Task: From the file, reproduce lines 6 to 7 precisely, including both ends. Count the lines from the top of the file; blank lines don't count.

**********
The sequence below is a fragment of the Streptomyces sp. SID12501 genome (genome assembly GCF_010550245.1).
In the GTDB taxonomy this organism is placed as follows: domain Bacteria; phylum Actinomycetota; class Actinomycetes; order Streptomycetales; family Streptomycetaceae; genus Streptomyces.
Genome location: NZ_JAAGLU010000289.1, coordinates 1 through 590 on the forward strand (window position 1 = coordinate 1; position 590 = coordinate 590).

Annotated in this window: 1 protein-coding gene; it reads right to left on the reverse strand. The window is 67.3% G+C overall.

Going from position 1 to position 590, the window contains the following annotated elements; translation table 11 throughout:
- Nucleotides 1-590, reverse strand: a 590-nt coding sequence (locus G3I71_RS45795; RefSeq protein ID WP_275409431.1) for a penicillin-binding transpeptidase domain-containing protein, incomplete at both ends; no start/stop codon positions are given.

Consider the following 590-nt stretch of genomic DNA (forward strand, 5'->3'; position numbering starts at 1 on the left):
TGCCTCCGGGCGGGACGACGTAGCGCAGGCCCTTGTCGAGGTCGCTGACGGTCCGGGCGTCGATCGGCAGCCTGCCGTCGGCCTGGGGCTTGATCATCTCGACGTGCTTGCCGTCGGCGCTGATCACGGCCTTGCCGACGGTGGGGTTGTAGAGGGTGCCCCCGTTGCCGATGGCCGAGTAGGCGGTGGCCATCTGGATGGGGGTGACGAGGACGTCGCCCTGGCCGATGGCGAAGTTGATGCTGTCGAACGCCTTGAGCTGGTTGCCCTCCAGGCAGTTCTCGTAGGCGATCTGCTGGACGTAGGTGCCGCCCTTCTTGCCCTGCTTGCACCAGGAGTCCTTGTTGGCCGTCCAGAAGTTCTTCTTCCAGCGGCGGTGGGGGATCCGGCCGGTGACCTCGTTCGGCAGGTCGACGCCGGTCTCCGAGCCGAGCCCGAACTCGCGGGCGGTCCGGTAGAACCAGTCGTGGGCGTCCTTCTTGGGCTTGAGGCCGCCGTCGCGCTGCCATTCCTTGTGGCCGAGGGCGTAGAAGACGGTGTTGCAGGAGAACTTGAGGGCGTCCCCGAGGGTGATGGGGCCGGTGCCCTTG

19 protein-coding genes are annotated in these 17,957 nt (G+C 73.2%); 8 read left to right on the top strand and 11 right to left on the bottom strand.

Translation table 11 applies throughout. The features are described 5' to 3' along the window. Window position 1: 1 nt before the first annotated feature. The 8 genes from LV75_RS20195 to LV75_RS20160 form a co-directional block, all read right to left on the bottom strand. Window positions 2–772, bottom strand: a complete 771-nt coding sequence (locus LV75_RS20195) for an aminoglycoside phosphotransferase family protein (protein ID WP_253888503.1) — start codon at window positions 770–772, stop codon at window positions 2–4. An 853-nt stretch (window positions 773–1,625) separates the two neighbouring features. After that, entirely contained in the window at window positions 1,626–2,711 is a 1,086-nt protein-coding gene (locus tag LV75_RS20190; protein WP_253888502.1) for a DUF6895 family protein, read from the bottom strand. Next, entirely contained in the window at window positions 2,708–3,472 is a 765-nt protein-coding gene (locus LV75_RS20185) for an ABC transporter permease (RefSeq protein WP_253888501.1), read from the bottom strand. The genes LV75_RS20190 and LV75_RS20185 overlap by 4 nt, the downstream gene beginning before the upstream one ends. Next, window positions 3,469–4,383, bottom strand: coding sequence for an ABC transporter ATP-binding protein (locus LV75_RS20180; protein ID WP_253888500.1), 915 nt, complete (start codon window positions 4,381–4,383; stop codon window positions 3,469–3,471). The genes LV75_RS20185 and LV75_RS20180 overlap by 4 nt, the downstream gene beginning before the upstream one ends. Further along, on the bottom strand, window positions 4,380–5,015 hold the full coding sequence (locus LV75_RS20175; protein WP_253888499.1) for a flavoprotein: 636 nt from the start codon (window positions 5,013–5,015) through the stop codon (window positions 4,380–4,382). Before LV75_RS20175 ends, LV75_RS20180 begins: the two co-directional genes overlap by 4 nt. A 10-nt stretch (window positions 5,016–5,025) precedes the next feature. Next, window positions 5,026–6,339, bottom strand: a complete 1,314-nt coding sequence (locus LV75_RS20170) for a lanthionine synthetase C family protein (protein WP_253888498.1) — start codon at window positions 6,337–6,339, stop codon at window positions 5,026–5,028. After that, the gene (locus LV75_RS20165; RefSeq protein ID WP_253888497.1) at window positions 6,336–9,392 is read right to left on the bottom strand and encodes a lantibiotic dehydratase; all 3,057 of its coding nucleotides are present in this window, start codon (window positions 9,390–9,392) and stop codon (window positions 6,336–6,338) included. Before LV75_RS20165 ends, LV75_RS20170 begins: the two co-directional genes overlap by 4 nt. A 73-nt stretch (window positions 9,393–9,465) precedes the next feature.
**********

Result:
- Nucleotides 1-590, reverse strand: a 590-nt coding sequence (locus G3I71_RS45795; RefSeq protein ID WP_275409431.1) for a penicillin-binding transpeptidase domain-containing protein, incomplete at both ends; no start/stop codon positions are given.

Consider the following 590-nt stretch of genomic DNA (forward strand, 5'->3'; position numbering starts at 1 on the left):